Tag Archives: global economy

rsz_countryclubgreens

68-Unit Apartment Community in Mesa Sells for $4M

 

 

Cassidy Turley completed the sale of Country Club Greens, a 68-unit apartment community on 2.4 acres at 350 W. 13th Place in Mesa for $4M.

The buyer was Clear Sky Capital CCG L.P. of  Phoenix and the seller was California Bank & Trust. Executive Vice Presidents David Fogler and Steven Nicoluzakis with Cassidy Turley Arizona’s Multi-Family Group brokered the transaction.

Built in 1986, the property has nine one bed/one bath and 59 two bed/two bath fully remodeled rental units that include new energy efficient appliances and upgraded kitchen and bathroom cabinets.

The complex also has a swimming pool and spa and on-site leasing office. Country Club Greens is located one mile south of the Loop 202 on Country Club.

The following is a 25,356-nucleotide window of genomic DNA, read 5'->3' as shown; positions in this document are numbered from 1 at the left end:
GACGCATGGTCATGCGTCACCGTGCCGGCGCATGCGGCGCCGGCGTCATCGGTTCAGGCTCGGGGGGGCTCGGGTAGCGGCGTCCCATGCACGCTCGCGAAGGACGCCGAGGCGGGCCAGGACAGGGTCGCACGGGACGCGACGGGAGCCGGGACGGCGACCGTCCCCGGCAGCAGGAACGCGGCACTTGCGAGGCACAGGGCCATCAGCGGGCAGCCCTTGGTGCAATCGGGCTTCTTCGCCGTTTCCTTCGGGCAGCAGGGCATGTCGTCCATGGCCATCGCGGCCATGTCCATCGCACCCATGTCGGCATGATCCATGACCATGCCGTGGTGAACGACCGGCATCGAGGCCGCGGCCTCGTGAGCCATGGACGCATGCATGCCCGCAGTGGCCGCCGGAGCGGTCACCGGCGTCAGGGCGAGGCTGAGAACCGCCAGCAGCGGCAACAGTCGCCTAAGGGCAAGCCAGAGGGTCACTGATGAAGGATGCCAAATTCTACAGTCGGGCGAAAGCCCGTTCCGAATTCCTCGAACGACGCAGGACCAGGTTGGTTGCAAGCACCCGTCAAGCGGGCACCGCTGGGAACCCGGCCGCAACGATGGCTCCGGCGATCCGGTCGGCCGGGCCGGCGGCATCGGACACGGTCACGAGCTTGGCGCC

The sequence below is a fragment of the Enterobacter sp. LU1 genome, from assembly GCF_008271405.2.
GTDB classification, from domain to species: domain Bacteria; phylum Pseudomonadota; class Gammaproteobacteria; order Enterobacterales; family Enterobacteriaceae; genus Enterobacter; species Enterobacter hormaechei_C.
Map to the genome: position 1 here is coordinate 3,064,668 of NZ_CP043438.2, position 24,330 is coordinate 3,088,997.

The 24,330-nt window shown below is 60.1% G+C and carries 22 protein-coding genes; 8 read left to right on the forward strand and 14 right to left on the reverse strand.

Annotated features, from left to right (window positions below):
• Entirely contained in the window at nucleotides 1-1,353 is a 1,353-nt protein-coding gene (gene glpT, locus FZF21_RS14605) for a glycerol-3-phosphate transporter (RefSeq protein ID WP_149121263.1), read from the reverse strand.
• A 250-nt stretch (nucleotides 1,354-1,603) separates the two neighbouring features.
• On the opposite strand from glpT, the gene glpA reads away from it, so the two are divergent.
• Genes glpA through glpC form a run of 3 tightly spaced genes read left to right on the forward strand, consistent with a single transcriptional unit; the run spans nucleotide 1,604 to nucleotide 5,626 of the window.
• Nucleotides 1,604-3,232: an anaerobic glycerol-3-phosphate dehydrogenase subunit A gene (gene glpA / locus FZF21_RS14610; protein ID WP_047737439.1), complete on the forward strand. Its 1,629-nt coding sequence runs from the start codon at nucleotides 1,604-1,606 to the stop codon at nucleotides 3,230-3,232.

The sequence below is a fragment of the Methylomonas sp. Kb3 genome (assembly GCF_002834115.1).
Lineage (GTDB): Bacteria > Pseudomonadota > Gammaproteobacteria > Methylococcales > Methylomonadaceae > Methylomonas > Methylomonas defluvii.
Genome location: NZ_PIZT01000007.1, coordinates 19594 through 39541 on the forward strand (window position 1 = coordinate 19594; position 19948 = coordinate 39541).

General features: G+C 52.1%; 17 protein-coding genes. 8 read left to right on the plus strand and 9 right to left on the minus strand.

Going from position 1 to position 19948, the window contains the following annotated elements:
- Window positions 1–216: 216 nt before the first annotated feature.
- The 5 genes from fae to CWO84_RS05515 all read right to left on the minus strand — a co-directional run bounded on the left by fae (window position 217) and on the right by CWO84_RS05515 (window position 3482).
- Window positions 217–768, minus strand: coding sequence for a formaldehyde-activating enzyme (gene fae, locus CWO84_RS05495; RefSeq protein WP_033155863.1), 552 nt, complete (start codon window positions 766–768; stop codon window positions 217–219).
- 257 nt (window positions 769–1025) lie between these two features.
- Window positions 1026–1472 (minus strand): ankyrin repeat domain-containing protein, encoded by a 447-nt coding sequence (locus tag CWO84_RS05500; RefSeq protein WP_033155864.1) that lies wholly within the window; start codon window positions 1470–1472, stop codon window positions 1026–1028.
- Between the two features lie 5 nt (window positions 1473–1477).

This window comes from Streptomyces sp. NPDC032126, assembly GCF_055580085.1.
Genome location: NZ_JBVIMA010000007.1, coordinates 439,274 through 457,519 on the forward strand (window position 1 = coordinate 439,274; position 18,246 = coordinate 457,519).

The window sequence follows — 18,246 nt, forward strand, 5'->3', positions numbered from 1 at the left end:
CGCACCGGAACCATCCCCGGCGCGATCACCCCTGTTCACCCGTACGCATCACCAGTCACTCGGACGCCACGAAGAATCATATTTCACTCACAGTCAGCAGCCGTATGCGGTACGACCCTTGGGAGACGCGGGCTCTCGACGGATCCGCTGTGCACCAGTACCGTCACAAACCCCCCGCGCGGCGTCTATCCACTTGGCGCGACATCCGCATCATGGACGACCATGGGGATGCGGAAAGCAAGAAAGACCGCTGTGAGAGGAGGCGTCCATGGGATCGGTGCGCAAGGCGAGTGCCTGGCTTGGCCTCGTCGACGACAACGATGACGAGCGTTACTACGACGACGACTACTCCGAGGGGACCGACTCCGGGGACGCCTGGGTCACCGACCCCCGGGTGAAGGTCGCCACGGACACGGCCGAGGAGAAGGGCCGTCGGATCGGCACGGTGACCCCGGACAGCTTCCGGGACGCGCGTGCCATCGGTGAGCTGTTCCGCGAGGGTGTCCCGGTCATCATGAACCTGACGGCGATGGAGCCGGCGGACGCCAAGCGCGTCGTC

In other news, Cassidy Turley completed a 2,800 SF lease for Voxpop, the shopper marketing radio network, at 2141 E. Camelback Rd.. Justin Himelstein and Jason France with Cassidy Turley Arizona’s Office Tenant Representation group represented Voxpop.

The marketing company relocated from an office at University and 35th St. to the Camelback Corridor submarket. Judith Tucker with Camroad Properties represented the landlord, Two Corners Financial Group, LLC.

Voxpop began in 2003 in Mexico and is the largest in-store marketing radio network reaching more than 40M people in more than 1,800 stores. In 2009 the company expanded its operations in the U.S.

The company currently has partnerships with retailers in Arizona, Texas and California, including Arizona-based Bashas’, AJ’s Fine Foods and Food City locations. Voxpop is a strategic messaging company that started by providing background music for stores and grew into providing targeted advertising and marketing messages for grocery customers.